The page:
The worst railway disaster in New Zealand’s history occurred on Christmas Eve 1953, when the Wellington–Auckland night express plunged into the flooded Whangaehu River, just west of Tangiwai in the central North Island. Of the 285 people on board, 151 were killed.
The cause of the tragedy was a volcanic lahar from the Mt Ruapehu crater lake, which sent a huge wave of water, silt, boulders and debris surging down the Whangaehu River minutes before the express approached the bridge at Tangiwai. There was evidence that the engine driver had applied the emergency brakes, but it was too late to prevent the locomotive, its tender and the first five second-class carriages plunging off the weakened bridge into the raging torrent. The leading first-class carriage toppled moments afterwards.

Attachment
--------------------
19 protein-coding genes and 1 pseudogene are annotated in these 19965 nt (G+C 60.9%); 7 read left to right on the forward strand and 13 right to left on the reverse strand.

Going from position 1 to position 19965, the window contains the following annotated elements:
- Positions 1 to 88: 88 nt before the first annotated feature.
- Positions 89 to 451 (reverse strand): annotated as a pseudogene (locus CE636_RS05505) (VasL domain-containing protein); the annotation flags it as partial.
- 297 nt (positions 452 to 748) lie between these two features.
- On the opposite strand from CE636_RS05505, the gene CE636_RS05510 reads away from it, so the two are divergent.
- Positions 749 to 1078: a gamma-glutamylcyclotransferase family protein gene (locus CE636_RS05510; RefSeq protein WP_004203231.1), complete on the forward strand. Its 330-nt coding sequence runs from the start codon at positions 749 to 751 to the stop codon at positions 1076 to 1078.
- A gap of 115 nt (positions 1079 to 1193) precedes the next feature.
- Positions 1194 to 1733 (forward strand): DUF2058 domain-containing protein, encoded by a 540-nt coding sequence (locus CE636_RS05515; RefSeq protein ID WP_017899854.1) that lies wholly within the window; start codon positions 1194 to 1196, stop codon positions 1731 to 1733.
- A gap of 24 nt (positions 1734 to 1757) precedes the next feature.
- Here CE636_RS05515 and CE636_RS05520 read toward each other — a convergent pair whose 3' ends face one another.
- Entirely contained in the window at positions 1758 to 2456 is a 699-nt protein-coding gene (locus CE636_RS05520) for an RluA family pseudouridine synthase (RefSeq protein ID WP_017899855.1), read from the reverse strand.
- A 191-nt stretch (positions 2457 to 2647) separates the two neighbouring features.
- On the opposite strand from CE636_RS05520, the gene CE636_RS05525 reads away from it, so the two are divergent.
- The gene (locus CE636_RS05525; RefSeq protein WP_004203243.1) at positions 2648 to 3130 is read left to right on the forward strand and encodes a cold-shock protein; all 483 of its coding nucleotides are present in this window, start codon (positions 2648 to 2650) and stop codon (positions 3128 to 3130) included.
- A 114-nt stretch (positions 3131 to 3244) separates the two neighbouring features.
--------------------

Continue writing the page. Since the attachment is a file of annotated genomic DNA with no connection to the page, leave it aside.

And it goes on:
The nation was stunned. New Zealand’s relatively small population meant that many people had a direct relationship with someone involved. The timing of the accident added to the sense of tragedy. Most of those on the train were heading home for Christmas with presents for friends and family.